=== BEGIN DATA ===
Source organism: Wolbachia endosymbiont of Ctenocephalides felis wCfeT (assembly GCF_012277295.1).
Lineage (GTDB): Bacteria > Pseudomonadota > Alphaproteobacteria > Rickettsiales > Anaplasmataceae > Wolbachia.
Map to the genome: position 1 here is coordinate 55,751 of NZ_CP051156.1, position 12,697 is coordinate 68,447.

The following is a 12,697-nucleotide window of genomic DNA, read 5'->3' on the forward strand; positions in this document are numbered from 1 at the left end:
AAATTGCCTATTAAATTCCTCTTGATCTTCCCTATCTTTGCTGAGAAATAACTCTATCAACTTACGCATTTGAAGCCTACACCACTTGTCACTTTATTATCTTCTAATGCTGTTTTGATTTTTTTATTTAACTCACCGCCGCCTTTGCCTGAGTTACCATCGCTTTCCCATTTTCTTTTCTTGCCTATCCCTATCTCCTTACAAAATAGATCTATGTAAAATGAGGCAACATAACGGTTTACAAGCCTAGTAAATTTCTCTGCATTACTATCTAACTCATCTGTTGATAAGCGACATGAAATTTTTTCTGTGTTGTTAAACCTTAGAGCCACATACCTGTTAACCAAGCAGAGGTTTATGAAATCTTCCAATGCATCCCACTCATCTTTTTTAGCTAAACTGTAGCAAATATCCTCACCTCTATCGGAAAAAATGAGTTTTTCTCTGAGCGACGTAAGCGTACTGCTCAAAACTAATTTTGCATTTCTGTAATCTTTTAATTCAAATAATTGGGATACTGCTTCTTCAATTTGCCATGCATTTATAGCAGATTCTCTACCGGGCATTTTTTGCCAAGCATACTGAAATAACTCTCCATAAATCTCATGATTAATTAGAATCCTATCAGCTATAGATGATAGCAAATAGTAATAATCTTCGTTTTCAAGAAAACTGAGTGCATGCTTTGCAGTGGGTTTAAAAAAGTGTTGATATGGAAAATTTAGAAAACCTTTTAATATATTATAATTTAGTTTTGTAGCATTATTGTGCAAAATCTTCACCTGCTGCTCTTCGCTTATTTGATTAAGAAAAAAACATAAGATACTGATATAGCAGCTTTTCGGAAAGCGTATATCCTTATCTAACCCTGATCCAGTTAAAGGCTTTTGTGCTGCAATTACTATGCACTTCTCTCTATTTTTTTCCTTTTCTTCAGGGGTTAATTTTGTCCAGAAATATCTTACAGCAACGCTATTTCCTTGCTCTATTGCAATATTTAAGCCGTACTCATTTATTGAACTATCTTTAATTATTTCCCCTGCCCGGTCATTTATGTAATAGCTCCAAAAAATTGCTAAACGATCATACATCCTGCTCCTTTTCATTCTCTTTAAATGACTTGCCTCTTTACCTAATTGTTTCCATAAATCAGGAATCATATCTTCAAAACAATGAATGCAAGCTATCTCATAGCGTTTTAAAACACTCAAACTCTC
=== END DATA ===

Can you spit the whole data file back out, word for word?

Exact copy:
Source organism: Wolbachia endosymbiont of Ctenocephalides felis wCfeT (assembly GCF_012277295.1).
Lineage (GTDB): Bacteria > Pseudomonadota > Alphaproteobacteria > Rickettsiales > Anaplasmataceae > Wolbachia.
Map to the genome: position 1 here is coordinate 55,751 of NZ_CP051156.1, position 12,697 is coordinate 68,447.

The following is a 12,697-nucleotide window of genomic DNA, read 5'->3' on the forward strand; positions in this document are numbered from 1 at the left end:
AAATTGCCTATTAAATTCCTCTTGATCTTCCCTATCTTTGCTGAGAAATAACTCTATCAACTTACGCATTTGAAGCCTACACCACTTGTCACTTTATTATCTTCTAATGCTGTTTTGATTTTTTTATTTAACTCACCGCCGCCTTTGCCTGAGTTACCATCGCTTTCCCATTTTCTTTTCTTGCCTATCCCTATCTCCTTACAAAATAGATCTATGTAAAATGAGGCAACATAACGGTTTACAAGCCTAGTAAATTTCTCTGCATTACTATCTAACTCATCTGTTGATAAGCGACATGAAATTTTTTCTGTGTTGTTAAACCTTAGAGCCACATACCTGTTAACCAAGCAGAGGTTTATGAAATCTTCCAATGCATCCCACTCATCTTTTTTAGCTAAACTGTAGCAAATATCCTCACCTCTATCGGAAAAAATGAGTTTTTCTCTGAGCGACGTAAGCGTACTGCTCAAAACTAATTTTGCATTTCTGTAATCTTTTAATTCAAATAATTGGGATACTGCTTCTTCAATTTGCCATGCATTTATAGCAGATTCTCTACCGGGCATTTTTTGCCAAGCATACTGAAATAACTCTCCATAAATCTCATGATTAATTAGAATCCTATCAGCTATAGATGATAGCAAATAGTAATAATCTTCGTTTTCAAGAAAACTGAGTGCATGCTTTGCAGTGGGTTTAAAAAAGTGTTGATATGGAAAATTTAGAAAACCTTTTAATATATTATAATTTAGTTTTGTAGCATTATTGTGCAAAATCTTCACCTGCTGCTCTTCGCTTATTTGATTAAGAAAAAAACATAAGATACTGATATAGCAGCTTTTCGGAAAGCGTATATCCTTATCTAACCCTGATCCAGTTAAAGGCTTTTGTGCTGCAATTACTATGCACTTCTCTCTATTTTTTTCCTTTTCTTCAGGGGTTAATTTTGTCCAGAAATATCTTACAGCAACGCTATTTCCTTGCTCTATTGCAATATTTAAGCCGTACTCATTTATTGAACTATCTTTAATTATTTCCCCTGCCCGGTCATTTATGTAATAGCTCCAAAAAATTGCTAAACGATCATACATCCTGCTCCTTTTCATTCTCTTTAAATGACTTGCCTCTTTACCTAATTGTTTCCATAAATCAGGAATCATATCTTCAAAACAATGAATGCAAGCTATCTCATAGCGTTTTAAAACACTCAAACTCTC